The task of quieting the mind is much more difficult than it sounds.  I mean, how many people do you know who have trouble sleeping, sometimes all their lives, because they can’t shut their brain off?   The author does talk about how some people are naturally blessed with a quiet mind though…  Ha!  That has never been me.

Meditation seemed to be the key for Liz Gilbert.  She ran off to an Ashram in India and wrestled with it and struggled.  For me, I guess what has slowed my mind was my own personal exile to the graveyard shift and then the systematic removal of my closest friends one by one.  It’s left me alone with nothing but my thoughts for long periods of time, bitching and grumbling about it the whole time.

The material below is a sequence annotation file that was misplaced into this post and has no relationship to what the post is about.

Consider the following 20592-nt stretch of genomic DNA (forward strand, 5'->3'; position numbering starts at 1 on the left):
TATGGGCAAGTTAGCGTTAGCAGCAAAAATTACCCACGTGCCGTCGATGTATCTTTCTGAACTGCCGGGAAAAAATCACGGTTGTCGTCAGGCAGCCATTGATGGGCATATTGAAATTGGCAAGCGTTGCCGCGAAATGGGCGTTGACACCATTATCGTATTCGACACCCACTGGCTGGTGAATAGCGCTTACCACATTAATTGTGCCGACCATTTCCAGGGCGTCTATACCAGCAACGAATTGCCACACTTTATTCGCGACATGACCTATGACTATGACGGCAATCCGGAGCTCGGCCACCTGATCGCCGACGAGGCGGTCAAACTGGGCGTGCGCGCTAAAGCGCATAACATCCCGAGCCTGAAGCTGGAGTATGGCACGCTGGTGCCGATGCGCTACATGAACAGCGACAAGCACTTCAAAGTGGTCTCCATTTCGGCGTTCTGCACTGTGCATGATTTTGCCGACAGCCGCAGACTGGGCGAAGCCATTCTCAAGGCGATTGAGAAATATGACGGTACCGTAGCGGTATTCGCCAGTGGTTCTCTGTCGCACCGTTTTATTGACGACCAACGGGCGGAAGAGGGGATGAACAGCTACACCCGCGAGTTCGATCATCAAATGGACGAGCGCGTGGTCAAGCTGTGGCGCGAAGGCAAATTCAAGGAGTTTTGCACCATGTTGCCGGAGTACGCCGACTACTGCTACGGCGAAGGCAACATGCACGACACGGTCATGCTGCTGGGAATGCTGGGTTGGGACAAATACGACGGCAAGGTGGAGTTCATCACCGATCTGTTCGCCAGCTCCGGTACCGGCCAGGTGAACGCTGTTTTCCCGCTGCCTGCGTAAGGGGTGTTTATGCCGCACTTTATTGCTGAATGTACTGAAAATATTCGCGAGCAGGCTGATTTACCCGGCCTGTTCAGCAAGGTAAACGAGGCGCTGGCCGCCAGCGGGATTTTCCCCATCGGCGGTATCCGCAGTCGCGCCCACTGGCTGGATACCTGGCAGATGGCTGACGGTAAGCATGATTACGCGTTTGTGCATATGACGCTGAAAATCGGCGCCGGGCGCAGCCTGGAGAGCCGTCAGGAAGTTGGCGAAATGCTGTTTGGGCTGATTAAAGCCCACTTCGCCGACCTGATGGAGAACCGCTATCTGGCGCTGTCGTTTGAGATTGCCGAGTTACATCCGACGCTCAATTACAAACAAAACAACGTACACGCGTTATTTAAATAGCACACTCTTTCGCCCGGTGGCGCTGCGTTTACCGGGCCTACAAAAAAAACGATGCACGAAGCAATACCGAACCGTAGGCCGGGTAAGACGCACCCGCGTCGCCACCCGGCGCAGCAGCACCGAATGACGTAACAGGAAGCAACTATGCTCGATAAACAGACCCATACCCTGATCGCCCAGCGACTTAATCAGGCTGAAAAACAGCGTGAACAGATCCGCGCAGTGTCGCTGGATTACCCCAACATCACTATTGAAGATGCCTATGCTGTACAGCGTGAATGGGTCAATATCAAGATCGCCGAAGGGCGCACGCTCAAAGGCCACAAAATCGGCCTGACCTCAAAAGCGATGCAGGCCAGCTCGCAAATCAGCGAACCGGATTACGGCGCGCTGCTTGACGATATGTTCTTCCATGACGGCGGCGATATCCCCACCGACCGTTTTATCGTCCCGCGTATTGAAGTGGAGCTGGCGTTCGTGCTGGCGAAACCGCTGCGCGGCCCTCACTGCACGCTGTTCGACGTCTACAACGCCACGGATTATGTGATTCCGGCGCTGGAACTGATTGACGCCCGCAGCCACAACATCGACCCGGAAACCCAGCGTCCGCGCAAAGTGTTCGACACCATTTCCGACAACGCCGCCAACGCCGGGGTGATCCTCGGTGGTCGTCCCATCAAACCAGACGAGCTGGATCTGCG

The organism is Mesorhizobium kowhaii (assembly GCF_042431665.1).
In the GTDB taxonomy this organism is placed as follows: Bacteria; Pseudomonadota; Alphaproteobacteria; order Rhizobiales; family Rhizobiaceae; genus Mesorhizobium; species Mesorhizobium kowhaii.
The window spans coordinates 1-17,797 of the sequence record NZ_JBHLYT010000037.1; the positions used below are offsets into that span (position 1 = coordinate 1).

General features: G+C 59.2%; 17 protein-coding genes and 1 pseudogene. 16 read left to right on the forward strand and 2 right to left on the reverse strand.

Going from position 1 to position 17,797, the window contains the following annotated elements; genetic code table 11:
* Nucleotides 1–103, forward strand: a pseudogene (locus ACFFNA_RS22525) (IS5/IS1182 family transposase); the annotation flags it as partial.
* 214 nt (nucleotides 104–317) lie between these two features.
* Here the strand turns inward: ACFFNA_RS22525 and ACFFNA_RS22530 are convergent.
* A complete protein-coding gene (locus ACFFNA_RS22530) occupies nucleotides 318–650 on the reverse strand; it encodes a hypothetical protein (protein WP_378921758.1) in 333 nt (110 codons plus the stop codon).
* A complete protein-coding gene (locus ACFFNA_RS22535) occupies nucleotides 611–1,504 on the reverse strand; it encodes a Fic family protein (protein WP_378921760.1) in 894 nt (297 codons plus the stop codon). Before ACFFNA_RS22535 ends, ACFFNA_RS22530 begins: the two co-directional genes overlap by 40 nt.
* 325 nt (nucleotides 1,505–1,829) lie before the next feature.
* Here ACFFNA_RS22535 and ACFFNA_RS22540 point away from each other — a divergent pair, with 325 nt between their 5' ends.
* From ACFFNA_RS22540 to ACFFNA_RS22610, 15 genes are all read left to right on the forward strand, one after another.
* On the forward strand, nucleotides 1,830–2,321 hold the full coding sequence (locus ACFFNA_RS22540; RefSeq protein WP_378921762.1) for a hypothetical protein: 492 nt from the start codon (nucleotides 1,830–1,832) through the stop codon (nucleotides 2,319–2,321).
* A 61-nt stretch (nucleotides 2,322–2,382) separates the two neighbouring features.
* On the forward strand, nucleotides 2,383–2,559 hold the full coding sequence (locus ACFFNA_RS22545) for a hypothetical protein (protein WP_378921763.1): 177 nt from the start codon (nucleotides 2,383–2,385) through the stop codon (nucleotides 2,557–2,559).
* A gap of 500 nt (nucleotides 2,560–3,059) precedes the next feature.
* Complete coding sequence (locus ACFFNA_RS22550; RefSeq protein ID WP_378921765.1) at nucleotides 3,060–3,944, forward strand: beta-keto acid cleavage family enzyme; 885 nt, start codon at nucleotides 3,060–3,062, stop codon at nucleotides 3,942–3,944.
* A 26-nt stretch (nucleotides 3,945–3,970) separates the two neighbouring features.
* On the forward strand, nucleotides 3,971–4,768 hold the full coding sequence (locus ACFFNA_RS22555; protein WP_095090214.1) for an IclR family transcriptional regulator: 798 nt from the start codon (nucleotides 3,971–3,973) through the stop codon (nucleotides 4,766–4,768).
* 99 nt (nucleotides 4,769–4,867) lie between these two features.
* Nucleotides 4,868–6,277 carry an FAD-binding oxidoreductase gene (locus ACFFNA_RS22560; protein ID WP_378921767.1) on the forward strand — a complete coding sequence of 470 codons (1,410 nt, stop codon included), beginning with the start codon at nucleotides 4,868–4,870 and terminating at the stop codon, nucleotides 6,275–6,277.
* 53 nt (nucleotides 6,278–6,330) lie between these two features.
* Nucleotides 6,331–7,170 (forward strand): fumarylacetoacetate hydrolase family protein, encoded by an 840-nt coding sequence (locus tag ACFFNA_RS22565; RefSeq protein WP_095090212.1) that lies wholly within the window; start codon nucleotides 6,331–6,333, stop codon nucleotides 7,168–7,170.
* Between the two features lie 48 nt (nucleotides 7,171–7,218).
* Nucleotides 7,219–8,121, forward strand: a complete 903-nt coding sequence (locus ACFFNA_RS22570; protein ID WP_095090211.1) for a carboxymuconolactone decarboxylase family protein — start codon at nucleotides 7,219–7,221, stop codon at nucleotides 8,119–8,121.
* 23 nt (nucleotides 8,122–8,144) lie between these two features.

Once I give myself some time to work on grappling with and finally subduing my mind, then I can look at the thoughts that are flowing in and out of there and choose what to keep and what to get rid of.

“You need to learn how to select your thoughts just the same way you select your clothes every day.  This is a power you can cultivate.” –from Eat Pray Love

Once again, not such an easy task because my mind works incredibly fast, and it turns out is filled with all kinds of poisonous stuff.  It’s jammed with memories of childhood abuse, memories of my own actions in relationships that hurt the people I loved, shame, guilt, TONS of fear… and some really nasty things I’ve been saying to myself over the years.  I did NOT want to look at those.  I didn’t want to be alone with those thoughts, but then again, how can you fix it if you don’t look at it?